Format macro question


#1

If you use format! to produce a string from objects, e.g., consts, that are known at compile time, I would think that most – or all – of the work happens at compile time. Am I correct?

Thanks –


#2

I don’t think so - it calls into the formatting machinery at runtime.


#3

That’s too bad.

Do you know of a way to concatenate strings at compile time, some perhaps defined as consts? I’m looking for something analogous to C’s useful feature that “foo”“bar” = “foobar”. Combined with #defines this can be helpful in, for example, building queries with compile-time parameters:

#define LIMIT "10"
char *query = "select * from xyz limit "LIMIT;

I’m guessing there’s a way to do this with Rust macros, but the macro facility is complex and, at least for me, under-documented. I can achieve the effect I want with m4 and a little makefile trickery, but I’d like to know if there’s a way to do this sort of thing in Rust alone.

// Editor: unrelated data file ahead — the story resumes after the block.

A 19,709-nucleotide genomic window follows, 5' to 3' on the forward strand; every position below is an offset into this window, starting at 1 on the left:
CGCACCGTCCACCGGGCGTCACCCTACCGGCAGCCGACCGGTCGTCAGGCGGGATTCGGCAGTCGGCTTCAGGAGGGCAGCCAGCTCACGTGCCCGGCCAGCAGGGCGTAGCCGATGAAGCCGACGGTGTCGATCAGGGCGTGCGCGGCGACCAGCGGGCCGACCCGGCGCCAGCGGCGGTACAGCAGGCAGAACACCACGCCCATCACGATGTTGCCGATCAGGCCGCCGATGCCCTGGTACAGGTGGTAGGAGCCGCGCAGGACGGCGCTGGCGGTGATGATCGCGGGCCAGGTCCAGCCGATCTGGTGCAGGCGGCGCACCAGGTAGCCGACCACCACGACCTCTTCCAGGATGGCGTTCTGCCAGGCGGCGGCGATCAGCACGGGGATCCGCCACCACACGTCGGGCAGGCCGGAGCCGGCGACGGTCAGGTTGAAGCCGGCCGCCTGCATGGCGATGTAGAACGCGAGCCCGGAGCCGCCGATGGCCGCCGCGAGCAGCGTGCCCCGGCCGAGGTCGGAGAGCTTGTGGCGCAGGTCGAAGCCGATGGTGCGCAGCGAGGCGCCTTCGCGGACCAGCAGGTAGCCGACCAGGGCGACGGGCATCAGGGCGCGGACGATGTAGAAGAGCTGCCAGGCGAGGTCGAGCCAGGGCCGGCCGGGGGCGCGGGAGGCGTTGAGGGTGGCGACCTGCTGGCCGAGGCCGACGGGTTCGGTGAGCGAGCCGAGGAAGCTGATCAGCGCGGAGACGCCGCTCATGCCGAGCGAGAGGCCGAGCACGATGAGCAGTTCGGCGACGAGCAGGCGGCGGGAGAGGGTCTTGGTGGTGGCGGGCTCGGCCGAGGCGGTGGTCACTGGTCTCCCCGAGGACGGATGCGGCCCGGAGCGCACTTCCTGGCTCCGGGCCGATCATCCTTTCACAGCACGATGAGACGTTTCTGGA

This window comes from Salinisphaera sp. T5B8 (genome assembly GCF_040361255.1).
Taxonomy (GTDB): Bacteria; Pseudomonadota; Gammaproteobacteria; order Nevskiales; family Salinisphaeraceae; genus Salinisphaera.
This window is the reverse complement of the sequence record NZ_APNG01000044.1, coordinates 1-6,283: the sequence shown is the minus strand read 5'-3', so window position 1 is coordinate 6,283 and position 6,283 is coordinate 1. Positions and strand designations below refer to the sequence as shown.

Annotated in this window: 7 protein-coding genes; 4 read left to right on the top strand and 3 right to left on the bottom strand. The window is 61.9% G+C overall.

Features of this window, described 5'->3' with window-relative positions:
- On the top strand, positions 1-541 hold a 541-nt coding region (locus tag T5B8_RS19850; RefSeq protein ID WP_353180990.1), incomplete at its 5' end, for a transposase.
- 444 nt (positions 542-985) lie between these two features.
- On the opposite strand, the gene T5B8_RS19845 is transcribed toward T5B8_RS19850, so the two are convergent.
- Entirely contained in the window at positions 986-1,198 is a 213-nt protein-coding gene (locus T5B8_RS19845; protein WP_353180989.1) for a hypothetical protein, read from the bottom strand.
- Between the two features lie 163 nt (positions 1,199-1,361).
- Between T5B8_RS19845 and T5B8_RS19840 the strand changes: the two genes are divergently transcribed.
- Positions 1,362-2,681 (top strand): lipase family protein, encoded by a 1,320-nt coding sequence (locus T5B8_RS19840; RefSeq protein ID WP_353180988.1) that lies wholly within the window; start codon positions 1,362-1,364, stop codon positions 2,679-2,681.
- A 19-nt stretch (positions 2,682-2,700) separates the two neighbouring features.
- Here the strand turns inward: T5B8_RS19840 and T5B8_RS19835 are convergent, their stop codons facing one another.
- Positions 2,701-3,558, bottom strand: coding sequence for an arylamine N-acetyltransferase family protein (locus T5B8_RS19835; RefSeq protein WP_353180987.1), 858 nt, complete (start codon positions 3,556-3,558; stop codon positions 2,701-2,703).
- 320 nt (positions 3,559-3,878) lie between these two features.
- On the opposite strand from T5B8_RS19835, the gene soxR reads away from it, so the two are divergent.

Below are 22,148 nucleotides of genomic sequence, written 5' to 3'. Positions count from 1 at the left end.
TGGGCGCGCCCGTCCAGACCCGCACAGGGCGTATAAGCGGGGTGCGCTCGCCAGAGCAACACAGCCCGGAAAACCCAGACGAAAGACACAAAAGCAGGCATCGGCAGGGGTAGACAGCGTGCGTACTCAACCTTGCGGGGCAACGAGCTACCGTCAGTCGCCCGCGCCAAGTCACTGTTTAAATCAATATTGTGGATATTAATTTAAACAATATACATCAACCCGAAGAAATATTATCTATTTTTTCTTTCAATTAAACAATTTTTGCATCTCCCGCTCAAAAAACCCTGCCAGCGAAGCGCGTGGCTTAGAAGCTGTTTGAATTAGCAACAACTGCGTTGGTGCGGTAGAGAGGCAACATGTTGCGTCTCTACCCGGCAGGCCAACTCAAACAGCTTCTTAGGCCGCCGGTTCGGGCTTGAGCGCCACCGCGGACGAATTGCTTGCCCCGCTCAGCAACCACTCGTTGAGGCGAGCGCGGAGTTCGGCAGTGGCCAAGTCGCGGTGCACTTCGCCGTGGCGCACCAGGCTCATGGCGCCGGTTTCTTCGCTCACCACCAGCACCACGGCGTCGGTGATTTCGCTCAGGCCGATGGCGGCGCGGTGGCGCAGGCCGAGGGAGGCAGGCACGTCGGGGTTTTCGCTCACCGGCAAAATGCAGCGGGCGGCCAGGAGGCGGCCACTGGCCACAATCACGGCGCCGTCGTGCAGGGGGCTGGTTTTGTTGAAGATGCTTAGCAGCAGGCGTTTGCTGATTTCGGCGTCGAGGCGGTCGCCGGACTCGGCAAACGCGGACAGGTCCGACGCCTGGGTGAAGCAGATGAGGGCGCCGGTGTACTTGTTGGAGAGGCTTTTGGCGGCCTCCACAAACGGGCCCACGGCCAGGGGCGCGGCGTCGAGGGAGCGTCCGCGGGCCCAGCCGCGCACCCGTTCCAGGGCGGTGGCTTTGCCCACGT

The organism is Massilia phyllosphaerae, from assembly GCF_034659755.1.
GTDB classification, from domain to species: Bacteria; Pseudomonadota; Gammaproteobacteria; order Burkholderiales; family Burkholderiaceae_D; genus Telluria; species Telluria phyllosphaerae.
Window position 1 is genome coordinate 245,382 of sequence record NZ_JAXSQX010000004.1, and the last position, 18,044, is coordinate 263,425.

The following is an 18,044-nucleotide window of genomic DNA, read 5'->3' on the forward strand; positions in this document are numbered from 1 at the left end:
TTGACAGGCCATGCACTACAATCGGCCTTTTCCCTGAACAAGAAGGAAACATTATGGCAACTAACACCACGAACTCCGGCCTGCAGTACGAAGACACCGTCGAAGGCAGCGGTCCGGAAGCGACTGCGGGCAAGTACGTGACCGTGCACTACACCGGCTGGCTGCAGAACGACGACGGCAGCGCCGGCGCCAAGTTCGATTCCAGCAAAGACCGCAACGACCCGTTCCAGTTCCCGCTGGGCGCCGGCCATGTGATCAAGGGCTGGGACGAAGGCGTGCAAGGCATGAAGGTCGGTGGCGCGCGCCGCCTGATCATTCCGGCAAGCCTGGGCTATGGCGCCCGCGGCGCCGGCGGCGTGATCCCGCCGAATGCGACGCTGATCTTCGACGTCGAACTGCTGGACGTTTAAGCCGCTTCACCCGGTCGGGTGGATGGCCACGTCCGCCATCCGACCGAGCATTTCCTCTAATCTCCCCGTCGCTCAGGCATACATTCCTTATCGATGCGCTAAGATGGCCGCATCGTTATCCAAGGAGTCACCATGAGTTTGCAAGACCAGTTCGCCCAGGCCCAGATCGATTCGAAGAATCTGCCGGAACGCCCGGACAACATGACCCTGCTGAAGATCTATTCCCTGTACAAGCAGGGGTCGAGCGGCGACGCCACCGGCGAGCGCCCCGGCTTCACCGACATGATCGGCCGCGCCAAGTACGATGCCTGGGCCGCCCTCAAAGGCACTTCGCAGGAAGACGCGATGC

#4

I’m not sure if there’s a non-macro way to do it - it would require const_fn to allow this level of compile-time eval.

A hacky/quick way to do this (with a simple macro) is:

macro_rules! limit {
    () => {"10"};
}
const QUERY: &'static str = concat!("select * from xyz limit ", limit!());

#5

Thanks. My only issue with that solution is the readability of the code vs using m4, where the query would look like:

define(LIMIT, 10)dnl

const QUERY: &'static str = “select * from xyz limit LIMIT”;

The readability issue becomes more of a problem with actual and much more complex queries.


#6

I’d probably just do:

macro_rules! limit_sql {
    ($sql:tt, $v:expr) => {concat!($sql, " limit ", $v)};
}

const QUERY: &'static str = limit_sql!("select * from xyz", 10);

This is super straightforward (IMO). You can probably get fancier with more sophisticated macros, but I know you’re trying to avoid that.

I don’t know if you’re using a sql query as just an example or not, but if constructing and running sql queries is your actual use case, have you looked at the diesel crate? Here’s a good video by its creator showcasing how they’re able to strip away a lot of the abstraction during sql generation (spoiler: it’s not a compile time constant at the end :slight_smile: ): https://www.youtube.com/watch?v=wxPehGkoNOw


#7

Thanks again. Yes, that’s a nice solution, but I still prefer using m4, because complicated queries are more readable, due to the ability to embed the variables to be replaced directly in the string.

But I will keep this in mind, because this technique can be useful in other situations where readability is less of an issue.